Format: Streaming video from Tubi on Fire!
I am continually thankful for the fact that the internet and social media did not become a thing until I was not merely an adult but an adult with kids. While there is almost certainly some embarrassing things in my Facebook history if I go back far enough, it would be so much worse if it went back to the mid-‘80s when I was in high school. I, and pretty much everyone in my generation, has been saved from unending shame by not having those parts of our lives displayed in public. Knowing that I had a MySpace page means I’ve been on social media for a long time, and I still managed to avoid that. This is relevant for the film Unfriended, which takes place primarily in a Skype call.
Unfriended is not the first movie to take place in an entirely online environment, but it is one of the first to do so. This is a natural progression from found footage. In fact, I would say that the online film is a sort of variation of found footage; the difference is that the footage is computerized and that rather than being found, we’re watching it happen in real time.
In this case, we have a group of high school friends talking over Skype. It starts with couple Blaire (Shelley Hennig) and Mitch (Moses Storm) talking over Skype and teasing each other, bordering on essentially video sex, at least until the rest of their friends show up. These are Jess (Renee Olstead), Adam (Will Peltz), and Ken (Jacob Wysocki). As it happens, a sixth person without a camera shows up as well, using the name billie227. They attempt to get rid of the intruder, but nothing seems to work.
All five suspect another classmate, Val (Courtney Halverson), of pranking them, but when they add her to the chat, she insists that it’s not her. As things continue, it is revealed that this night is the one-year anniversary of the suicide death of a classmate. And as things continue, it comes to light that everyone involved in the call was a part of what happened to that classmate, from filming her in an embarrassing situation to suggesting she kill herself. It’s evident as the evening goes on that these people are actually pretty terrible, and all of them have committed a number of immoral acts against each other and against the original victim. And, of course, the person who has appeared in the Skype call is clearly the spirit of the girl who killed herself, and she is back for revenge with a vengeance.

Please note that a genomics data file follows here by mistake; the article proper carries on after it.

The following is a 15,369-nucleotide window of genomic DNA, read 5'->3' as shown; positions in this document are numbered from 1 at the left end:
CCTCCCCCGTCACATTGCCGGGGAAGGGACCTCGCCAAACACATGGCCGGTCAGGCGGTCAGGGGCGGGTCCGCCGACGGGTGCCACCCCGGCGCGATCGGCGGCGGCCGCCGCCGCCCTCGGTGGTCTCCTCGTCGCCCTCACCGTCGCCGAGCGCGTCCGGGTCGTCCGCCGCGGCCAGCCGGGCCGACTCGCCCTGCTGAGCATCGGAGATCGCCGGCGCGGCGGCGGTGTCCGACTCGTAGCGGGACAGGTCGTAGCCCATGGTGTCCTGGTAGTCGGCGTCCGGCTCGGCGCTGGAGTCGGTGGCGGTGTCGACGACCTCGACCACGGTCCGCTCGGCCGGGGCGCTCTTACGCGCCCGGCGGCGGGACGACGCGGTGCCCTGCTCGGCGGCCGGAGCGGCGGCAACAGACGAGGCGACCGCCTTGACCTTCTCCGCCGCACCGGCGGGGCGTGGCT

Ultimately, that’s what this is about--Unfriended is a horror film about cyberbullying. There is certainly a message here, although based on what I know about kids, the possibility of a spectral presence coming back and forcing people do (among other things) drink bleach or shove their hands into a running blender are not going to stop them from acting in terrible ways online.
Bluntly, the message is really the best part of Unfriended. There’s a lot of danger working in an online environment. Mainly, the problem is one of anonymity. One of the running jokes about the Gen-X generation (of which I am an early member) is that we’re not the people to mess with, because if you wanted to insult someone, you had to do it to their face and risk getting hit. When you can be anonymous online, the worst parts of who we are can come out. Lack of consequence will allow us to be the worst part of who we are. That’s the story of Unfriended--a group of people who acted without any fear of consequences are suddenly given consequences in increasingly terrible ways.
It's also worth noting that I’d have been pretty safe in my high school days. My mother once told me that of all of her kids, I was the one she didn’t worry about. My friends and I were always home before curfew (we had jobs), and when we hung out, we were usually playing music. We weren’t the guys who wrecked our friends’ parents’ cars, cheated on our girlfriends with our friends’ girlfriends, or roofied people at parties—all things that come to light in the course of the Skype call. We weren’t drinking at parties; we were playing Rush songs in my friend Mark’s basement. One of my brothers, though, would have been prime angry revenant fodder.
So what does that mean for me? It means I don’t have a great deal of sympathy for these people, and I don’t think I’m supposed to. And for that, Unfriended is surprisingly successful.
Why to watch Unfriended: It’s one of the first films to be presented in an entirely online format.
Why not to watch: It’s wildly predictable.